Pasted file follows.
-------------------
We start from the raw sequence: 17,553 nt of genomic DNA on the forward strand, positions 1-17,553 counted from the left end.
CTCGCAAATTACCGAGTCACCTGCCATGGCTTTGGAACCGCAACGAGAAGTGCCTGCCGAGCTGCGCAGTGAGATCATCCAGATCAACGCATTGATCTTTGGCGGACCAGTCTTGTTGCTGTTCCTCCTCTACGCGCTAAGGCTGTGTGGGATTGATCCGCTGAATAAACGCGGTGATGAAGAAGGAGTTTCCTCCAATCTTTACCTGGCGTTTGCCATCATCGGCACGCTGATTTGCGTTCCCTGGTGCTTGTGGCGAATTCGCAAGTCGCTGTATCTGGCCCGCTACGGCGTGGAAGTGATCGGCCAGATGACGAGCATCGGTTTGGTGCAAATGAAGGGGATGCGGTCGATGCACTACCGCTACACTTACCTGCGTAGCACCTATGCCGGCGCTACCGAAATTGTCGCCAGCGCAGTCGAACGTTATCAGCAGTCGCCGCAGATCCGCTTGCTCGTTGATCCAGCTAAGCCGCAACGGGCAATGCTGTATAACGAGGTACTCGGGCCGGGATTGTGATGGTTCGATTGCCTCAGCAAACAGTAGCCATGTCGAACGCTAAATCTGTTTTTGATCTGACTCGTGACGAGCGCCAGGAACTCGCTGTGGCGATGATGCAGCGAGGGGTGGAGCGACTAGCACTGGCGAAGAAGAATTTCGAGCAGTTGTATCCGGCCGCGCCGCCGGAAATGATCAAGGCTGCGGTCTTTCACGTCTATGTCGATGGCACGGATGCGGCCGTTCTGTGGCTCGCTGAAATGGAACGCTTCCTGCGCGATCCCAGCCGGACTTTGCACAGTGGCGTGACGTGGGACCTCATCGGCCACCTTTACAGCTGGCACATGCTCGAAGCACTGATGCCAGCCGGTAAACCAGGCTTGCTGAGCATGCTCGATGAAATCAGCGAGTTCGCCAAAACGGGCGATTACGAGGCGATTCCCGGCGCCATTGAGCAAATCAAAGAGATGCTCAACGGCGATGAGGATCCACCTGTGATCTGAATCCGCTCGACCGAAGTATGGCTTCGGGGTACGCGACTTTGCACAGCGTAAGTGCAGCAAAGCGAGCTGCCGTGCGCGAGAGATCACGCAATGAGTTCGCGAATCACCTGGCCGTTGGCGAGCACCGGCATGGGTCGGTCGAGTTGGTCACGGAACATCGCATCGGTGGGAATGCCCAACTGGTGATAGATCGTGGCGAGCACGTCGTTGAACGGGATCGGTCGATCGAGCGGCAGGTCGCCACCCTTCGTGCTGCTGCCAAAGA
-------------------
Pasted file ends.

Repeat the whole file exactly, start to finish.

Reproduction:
We start from the raw sequence: 17,553 nt of genomic DNA on the forward strand, positions 1-17,553 counted from the left end.
CTCGCAAATTACCGAGTCACCTGCCATGGCTTTGGAACCGCAACGAGAAGTGCCTGCCGAGCTGCGCAGTGAGATCATCCAGATCAACGCATTGATCTTTGGCGGACCAGTCTTGTTGCTGTTCCTCCTCTACGCGCTAAGGCTGTGTGGGATTGATCCGCTGAATAAACGCGGTGATGAAGAAGGAGTTTCCTCCAATCTTTACCTGGCGTTTGCCATCATCGGCACGCTGATTTGCGTTCCCTGGTGCTTGTGGCGAATTCGCAAGTCGCTGTATCTGGCCCGCTACGGCGTGGAAGTGATCGGCCAGATGACGAGCATCGGTTTGGTGCAAATGAAGGGGATGCGGTCGATGCACTACCGCTACACTTACCTGCGTAGCACCTATGCCGGCGCTACCGAAATTGTCGCCAGCGCAGTCGAACGTTATCAGCAGTCGCCGCAGATCCGCTTGCTCGTTGATCCAGCTAAGCCGCAACGGGCAATGCTGTATAACGAGGTACTCGGGCCGGGATTGTGATGGTTCGATTGCCTCAGCAAACAGTAGCCATGTCGAACGCTAAATCTGTTTTTGATCTGACTCGTGACGAGCGCCAGGAACTCGCTGTGGCGATGATGCAGCGAGGGGTGGAGCGACTAGCACTGGCGAAGAAGAATTTCGAGCAGTTGTATCCGGCCGCGCCGCCGGAAATGATCAAGGCTGCGGTCTTTCACGTCTATGTCGATGGCACGGATGCGGCCGTTCTGTGGCTCGCTGAAATGGAACGCTTCCTGCGCGATCCCAGCCGGACTTTGCACAGTGGCGTGACGTGGGACCTCATCGGCCACCTTTACAGCTGGCACATGCTCGAAGCACTGATGCCAGCCGGTAAACCAGGCTTGCTGAGCATGCTCGATGAAATCAGCGAGTTCGCCAAAACGGGCGATTACGAGGCGATTCCCGGCGCCATTGAGCAAATCAAAGAGATGCTCAACGGCGATGAGGATCCACCTGTGATCTGAATCCGCTCGACCGAAGTATGGCTTCGGGGTACGCGACTTTGCACAGCGTAAGTGCAGCAAAGCGAGCTGCCGTGCGCGAGAGATCACGCAATGAGTTCGCGAATCACCTGGCCGTTGGCGAGCACCGGCATGGGTCGGTCGAGTTGGTCACGGAACATCGCATCGGTGGGAATGCCCAACTGGTGATAGATCGTGGCGAGCACGTCGTTGAACGGGATCGGTCGATCGAGCGGCAGGTCGCCACCCTTCGTGCTGCTGCCAAAGA